‘CON­FI­DENCE IS A GARBAGE TERM IN THAT IT IN­DUCES IL­LU­SIONS OF COM­PE­TENCE.’

Golf Digest (South Africa) - - The Golf Life -

When it came time to make sense of what hap­pened, Horschel’s strat­egy was to dis­miss it as mostly rot­ten luck. He knew he played well, had put him­self in con­tention, and says the side­hill lie was tricky enough that he caught more turf than he an­tic­i­pated. It hap­pens in golf, and he didn’t see the point in dwelling. That he won twice in the next two weeks sug­gests he was right. “Just a re­ally bad swing at the wrong time,” Horschel says.

Fast-for­ward to Novem­ber 2016, though, and Horschel com­mit­ted an­other tour­na­ment-end­ing blun­der when he missed a two-foot putt to re­main in a play­off in the RSM Clas­sic. This time there was no re­demp­tive fol­low-up, but here, too, Horschel says he prof­ited from the ex­pe­ri­ence. Re­vis­it­ing the se­quence, he recog­nised he had rushed through his rou­tine, and that a weak left hand on the put­ter kept the club­face open at im­pact. It was a cru­cial mis­take, but at least he un­der­stood why.

“It’s a tough way to learn some­thing, but I learned it,” he said days later.

Horschel’s two high-pro­file tour­na­ment losses rep­re­sent dis­tinct case stud­ies of how peo­ple han­dle los­ing ef­fec­tively – one where they graze lightly over their worst mo­ments, an­other in which they look more care­fully. More than most golfers, Horschel has em­braced how to ben­e­fit from los­ing. I wrote a book about this con­cept, Win At Los­ing: How Our Big­gest Set­backs Can Lead To Our Great­est Gains, which ex­plores the var­i­ous ways los­ing and fail­ure are of­ten the most fer­tile op­por­tu­ni­ties for growth. In ev­ery­thing from sports to busi­ness to pol­i­tics, my ar­gu­ment is that within our big­gest mis­takes are the lessons for how to be bet­ter.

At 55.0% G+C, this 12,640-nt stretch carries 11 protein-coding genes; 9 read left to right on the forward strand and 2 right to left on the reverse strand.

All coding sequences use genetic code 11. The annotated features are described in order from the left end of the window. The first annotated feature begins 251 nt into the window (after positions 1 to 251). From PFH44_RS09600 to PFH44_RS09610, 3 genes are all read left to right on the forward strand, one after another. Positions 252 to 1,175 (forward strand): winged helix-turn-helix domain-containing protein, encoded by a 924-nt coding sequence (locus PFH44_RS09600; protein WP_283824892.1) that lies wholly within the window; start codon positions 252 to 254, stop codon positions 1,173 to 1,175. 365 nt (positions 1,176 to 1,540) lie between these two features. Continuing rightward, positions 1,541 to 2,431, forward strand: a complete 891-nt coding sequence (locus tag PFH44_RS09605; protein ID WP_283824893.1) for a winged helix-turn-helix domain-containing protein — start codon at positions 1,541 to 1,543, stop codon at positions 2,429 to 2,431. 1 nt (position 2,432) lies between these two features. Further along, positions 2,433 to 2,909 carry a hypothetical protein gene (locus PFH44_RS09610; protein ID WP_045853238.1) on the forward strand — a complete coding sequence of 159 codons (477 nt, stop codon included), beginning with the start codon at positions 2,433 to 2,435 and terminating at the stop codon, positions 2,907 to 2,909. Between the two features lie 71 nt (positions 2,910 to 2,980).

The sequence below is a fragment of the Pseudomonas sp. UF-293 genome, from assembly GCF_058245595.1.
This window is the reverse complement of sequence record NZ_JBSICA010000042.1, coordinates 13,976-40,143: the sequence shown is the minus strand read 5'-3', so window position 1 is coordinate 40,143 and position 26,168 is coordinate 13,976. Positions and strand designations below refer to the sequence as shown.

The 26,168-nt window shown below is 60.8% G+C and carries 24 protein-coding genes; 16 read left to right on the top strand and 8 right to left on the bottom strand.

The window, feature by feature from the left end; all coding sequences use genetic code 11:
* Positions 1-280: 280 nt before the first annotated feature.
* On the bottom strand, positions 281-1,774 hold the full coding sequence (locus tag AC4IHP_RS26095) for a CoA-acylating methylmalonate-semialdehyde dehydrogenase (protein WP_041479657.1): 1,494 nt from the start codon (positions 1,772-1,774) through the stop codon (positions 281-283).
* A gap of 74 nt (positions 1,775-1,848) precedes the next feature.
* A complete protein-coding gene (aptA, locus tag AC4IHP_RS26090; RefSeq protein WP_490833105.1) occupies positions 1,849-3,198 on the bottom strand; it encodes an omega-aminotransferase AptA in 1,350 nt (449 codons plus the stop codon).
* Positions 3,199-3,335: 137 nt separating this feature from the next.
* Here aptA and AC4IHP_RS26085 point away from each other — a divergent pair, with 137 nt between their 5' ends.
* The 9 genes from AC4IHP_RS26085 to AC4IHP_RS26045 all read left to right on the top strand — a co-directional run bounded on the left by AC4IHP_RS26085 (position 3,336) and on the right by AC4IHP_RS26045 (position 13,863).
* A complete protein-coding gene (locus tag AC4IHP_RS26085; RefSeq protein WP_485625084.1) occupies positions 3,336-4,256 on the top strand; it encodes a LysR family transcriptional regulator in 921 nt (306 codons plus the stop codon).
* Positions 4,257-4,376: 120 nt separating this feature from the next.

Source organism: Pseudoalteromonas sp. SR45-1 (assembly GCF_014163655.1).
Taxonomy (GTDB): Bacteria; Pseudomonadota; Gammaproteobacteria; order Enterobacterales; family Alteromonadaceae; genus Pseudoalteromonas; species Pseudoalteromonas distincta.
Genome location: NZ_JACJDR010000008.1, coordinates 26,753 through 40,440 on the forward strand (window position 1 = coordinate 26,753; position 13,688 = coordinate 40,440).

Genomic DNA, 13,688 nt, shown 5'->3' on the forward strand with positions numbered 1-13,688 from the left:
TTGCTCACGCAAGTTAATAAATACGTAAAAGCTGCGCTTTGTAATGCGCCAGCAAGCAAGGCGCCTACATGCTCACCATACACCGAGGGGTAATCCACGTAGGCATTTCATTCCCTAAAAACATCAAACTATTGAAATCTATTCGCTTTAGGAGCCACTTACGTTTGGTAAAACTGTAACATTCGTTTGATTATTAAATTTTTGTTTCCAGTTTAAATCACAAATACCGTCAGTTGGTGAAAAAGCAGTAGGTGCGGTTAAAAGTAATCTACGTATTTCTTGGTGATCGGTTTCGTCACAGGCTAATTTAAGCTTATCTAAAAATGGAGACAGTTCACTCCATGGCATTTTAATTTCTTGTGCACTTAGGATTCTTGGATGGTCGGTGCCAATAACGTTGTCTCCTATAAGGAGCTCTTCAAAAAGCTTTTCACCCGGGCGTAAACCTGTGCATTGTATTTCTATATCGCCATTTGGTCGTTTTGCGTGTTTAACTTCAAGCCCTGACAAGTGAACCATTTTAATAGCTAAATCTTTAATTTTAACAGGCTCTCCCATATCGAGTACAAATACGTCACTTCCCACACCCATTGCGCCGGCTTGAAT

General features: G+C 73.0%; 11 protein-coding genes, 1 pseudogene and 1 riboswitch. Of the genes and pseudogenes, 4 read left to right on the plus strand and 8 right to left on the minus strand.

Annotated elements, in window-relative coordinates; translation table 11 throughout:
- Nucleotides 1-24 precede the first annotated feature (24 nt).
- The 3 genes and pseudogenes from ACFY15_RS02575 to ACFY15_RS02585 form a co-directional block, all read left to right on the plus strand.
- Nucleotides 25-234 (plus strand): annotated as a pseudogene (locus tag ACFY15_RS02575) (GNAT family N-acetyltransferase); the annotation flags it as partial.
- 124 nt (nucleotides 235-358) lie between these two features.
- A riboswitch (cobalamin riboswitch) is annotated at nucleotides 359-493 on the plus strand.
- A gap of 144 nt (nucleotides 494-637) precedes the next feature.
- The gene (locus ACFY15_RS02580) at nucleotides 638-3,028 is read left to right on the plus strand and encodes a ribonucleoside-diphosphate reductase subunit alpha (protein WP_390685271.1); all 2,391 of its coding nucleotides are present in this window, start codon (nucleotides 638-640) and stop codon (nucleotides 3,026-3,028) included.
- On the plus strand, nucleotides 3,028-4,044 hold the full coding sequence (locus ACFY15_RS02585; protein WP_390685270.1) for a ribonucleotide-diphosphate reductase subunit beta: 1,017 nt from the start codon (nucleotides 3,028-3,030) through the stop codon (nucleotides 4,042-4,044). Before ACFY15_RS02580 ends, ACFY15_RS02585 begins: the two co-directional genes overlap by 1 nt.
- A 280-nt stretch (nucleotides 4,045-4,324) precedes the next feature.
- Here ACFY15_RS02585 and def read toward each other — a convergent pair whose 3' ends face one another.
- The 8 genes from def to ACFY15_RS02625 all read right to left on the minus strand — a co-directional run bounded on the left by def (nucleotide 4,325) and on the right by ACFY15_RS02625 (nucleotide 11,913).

On an ab­stract level, it’s a prin­ci­ple most can em­brace, but where golf presents a unique counter is when con­sid­er­ing our of­ten-frag­ile psy­ches.The last thing any of us wants stand­ing over the ball is a cat­a­logue of our worst swings swirling in our heads.

Dr Bob Rotella ar­gues that rather than con­tem­plate all the ways a golf shot can go wrong, we need to chan­nel our en­ergy to what we want to see hap­pen. “No one wins if they don’t be­lieve it,” says Rotella, whose book, Golf Is A Game Of Con­fi­dence, so I can cre­ate a pos­i­tive.”

What Nick­laus de­scribes is what Dr Fran Piroz­zolo, a sport psy­chol­o­gist and men­tal-skills coach, calls “healthy self-doubt,” in which we’re aware of our lim­i­ta­tions and can con­struct a game plan to counter them. In the same way Billy Horschel learned the hard way what hap­pens when he rushes his putting rou­tine, there is value in know­ing what pre­cisely holds us back.

“Con­fi­dence is a garbage term in that it in­duces il­lu­sions of com­pe­tence,” Piroz­zolo says. “What you re­ally need is a pas­sion to work hard to get the best an­swers about why things hap­pen the way they do.”

Even at the game’s high­est rung, this is a tough place to go. Of 200 play­ers or so on the PGA Tour, Horschel es­ti­mates maybe only 30 are will­ing to spend time truly dig­ging into the de­fi­cien­cies that cost them. “Ev­ery­one else is scared to look in the mir­ror,” he says. “They shield them­selves from it. That’s what makes guys like Rory and Spi­eth so great.They never shy away from their mis­takes.”

Whether you’re chunk­ing a 6-iron with $1 mil­lion on the line or blow­ing a lead in a club bet­ter­ball match, golf’s re­la­tion­ship with fail­ure is com­pli­cated.There’s the be­lief we needn’t breathe life into our mis­takes for fear they will fes­ter. On the other hand, it might be bet­ter to tackle prob­lems sur­gi­cally and strate­gi­cally. When PGA

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